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So, in conclusion, the experts can’t come to one about the relationship between the internet and fashion. On one hand, internet equality is good if it means brand exposure to new audiences, but on the other, there’s no longer an exclusivity to the business (my reading between the lines of ”lack of editorial viewpoint.”) With this conversation taking place during Social Media Week and right before the influx of bloggers to formerly-industry-only events like NYFW and the Magic tradeshow, I’m very curious to see what will happen now. And of course, you know what side I’m on.

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7 February 11

Balenciaga: Spanish Master

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At center, the 1957 wedding dress of Sonsoles Díez de Rivera (daughter of Balenciaga’s Spanish muse, the Marquesa de Llanzol), inspired by Sevillana Madonna images.

On Saturday, I headed uptown to the Queen Sofia Spanish Institute for a gallery talk by Daniel A. Silva, the Museum Department Registrar at The Hispanic Society of America, and a special viewing of the Balenciaga: Spanish Master exhibit. 

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The exhibition was made possible by Oscar de la Renta, whose style and career was heavily influenced by his early start at Eisa, the Spanish counterpart to Balenciaga’s couture house in Paris. It was curated by Hamish Bowles (my favorite Vogue contributor and very close friend), with many of the pieces on display coming from his personal archives.

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At the Institute…

Mr. Silva spoke about Balenciaga as undeniably Spanish, drawing inspiration from classic Spanish artwork of Velasquez and Goya, traditional dress and cultural icons including the costumes worn by flamenco dancers and bullfighters. Here are some of my favorite exhibition pieces and their inspirations.

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Velasquez’ Las Meninas and the 1939 Balenciaga dress based on it.

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Balenciaga was not a fan of the bullfight itself, but created several garments inspired by the traje de luces, the heavily embroidered costume worn by the torero, and popularized bolero jackets as a result. He also incorporated carnations, which were thrown into the ring to congratulate a triumphant matador, into textile designs. Oscar de la Renta created a gown for his SS11 collection also based on the carnation motif.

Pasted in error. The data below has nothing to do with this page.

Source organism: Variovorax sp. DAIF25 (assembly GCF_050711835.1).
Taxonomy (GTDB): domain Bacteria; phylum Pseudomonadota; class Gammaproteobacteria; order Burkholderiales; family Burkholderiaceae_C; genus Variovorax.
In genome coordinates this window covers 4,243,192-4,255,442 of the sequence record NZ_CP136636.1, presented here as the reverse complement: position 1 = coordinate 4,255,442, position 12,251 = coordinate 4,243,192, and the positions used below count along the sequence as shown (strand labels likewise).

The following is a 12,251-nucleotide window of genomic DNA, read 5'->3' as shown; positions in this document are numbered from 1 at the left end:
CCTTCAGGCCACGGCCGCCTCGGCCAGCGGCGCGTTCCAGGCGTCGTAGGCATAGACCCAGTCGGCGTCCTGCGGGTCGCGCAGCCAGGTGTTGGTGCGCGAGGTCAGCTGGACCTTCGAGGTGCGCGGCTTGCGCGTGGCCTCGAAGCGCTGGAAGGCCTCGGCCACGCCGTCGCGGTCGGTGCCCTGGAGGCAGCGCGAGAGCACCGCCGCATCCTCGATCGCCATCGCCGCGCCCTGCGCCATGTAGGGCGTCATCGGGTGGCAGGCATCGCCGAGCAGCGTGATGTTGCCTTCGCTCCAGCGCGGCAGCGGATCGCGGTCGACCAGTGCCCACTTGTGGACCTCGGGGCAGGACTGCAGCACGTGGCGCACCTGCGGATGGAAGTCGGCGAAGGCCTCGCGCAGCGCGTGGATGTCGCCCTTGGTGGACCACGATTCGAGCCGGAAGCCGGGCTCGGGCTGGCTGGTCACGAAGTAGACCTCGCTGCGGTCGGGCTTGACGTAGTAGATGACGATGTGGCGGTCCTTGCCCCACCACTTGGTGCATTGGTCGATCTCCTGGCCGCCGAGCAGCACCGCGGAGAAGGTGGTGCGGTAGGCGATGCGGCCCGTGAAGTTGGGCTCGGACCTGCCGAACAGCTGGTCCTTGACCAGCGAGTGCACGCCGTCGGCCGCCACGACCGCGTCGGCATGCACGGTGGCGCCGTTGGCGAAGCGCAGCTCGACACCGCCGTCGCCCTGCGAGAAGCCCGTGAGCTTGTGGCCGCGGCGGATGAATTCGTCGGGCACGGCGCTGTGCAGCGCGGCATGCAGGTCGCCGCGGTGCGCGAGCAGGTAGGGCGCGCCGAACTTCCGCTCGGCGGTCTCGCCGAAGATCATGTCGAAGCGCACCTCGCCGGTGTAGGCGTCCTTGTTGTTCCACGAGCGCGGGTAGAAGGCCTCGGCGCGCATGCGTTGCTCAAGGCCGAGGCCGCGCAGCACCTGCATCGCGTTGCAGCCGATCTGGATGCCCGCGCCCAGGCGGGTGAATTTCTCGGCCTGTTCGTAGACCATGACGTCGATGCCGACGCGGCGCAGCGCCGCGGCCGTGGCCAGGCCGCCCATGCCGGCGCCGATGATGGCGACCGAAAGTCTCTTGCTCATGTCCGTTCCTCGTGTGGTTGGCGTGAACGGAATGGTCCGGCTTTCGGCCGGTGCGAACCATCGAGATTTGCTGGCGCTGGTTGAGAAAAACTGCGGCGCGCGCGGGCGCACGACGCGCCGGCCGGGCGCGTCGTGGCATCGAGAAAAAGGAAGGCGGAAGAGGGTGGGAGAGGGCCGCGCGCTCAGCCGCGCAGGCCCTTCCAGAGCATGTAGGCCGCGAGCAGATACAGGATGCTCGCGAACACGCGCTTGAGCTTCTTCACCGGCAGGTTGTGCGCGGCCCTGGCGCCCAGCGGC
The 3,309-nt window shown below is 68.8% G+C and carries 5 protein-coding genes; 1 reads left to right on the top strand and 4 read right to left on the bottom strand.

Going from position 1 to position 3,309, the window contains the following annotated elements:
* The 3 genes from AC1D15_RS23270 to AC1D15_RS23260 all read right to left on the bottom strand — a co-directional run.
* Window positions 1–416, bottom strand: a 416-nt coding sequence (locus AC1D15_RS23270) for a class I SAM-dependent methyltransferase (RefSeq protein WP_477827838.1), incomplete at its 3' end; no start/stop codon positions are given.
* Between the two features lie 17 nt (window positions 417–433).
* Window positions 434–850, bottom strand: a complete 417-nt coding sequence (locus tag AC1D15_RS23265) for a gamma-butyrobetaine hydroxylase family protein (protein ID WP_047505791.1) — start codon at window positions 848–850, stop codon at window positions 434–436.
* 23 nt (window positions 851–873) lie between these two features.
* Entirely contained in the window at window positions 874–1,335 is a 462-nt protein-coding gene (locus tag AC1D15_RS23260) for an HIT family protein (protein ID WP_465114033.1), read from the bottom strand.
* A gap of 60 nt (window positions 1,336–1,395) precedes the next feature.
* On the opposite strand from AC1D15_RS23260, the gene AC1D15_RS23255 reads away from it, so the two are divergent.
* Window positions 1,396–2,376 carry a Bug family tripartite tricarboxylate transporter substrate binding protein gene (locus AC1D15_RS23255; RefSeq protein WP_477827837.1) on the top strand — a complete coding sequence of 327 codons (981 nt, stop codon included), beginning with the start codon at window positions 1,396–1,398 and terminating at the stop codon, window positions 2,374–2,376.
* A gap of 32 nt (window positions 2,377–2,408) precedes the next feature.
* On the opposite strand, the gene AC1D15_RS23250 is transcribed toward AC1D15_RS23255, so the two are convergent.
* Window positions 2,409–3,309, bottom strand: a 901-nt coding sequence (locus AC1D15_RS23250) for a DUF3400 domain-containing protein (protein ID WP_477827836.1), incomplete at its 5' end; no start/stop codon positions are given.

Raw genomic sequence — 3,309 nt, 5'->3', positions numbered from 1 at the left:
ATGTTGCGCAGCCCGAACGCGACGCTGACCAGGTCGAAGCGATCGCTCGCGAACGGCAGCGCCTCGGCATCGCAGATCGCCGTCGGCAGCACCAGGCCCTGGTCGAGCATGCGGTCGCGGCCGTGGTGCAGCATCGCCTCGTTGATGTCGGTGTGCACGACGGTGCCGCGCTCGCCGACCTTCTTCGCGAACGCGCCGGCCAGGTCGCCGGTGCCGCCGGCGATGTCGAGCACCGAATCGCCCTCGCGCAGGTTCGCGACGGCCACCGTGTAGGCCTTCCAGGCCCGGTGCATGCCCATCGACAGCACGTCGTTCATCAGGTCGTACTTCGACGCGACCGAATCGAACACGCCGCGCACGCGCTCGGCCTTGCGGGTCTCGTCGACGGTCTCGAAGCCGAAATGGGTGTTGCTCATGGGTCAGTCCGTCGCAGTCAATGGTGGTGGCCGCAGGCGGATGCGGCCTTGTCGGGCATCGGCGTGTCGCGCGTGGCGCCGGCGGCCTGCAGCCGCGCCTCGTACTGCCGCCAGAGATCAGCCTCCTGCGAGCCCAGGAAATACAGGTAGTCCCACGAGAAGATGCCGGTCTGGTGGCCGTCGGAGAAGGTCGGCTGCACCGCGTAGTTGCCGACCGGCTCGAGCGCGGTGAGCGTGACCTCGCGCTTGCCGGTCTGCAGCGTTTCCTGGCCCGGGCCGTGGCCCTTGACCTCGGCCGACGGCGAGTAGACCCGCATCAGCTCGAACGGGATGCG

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Though usually Balenciaga drew from Spain’s rich cultural heritage, he was also inspired by contemporary Spanish art such as Joan Miro’s abstract paintings. This 1960 charteuse dress was made of silk gazar, a textile originated by Balenciaga to allow for increasingly experimental designs.

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Lastly, the real showstopper - 1967 Balenciaga gown and wrap based on the idea of the Maja, the Spanish version of the English dandy, with Goya’s painting of the Duchess of Alba.

If you’re in New York, I highly recommend visiting - the exhibition on this legendary designer continues through February 19. You can also check out more reviews of the exhibit at Habitually Chic and Paris Breakfast, and pre-order your copy of Balenciaga and Spain by Hamish Bowles, due out this March.

(All borrowed images are linked to their original source. Uncredited images are my own.)

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20 November 10

What’s In Store: Pop Up Flea

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Attention all New Yorkers! The boyfriend and I stopped by the Pop Up Flea today to get him an (almost matching) pair of Warby Parker nerd specs and I was blown away by the gorgeous menswear and furnishings for sale. Vendors include LL Bean Signature, Gant, Gitman Brothers, Schott NYC, and more, and I guarantee you’ll be able to find the perfect gifts for your man friends. (Or perhaps you’ll find yourself a man friend - many an eligible, well dressed bachelor is in attendance.) Sunday is the last day so head down to Nolita ASAP!

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The guys from Billykirk putting the final touch on handmade wallets.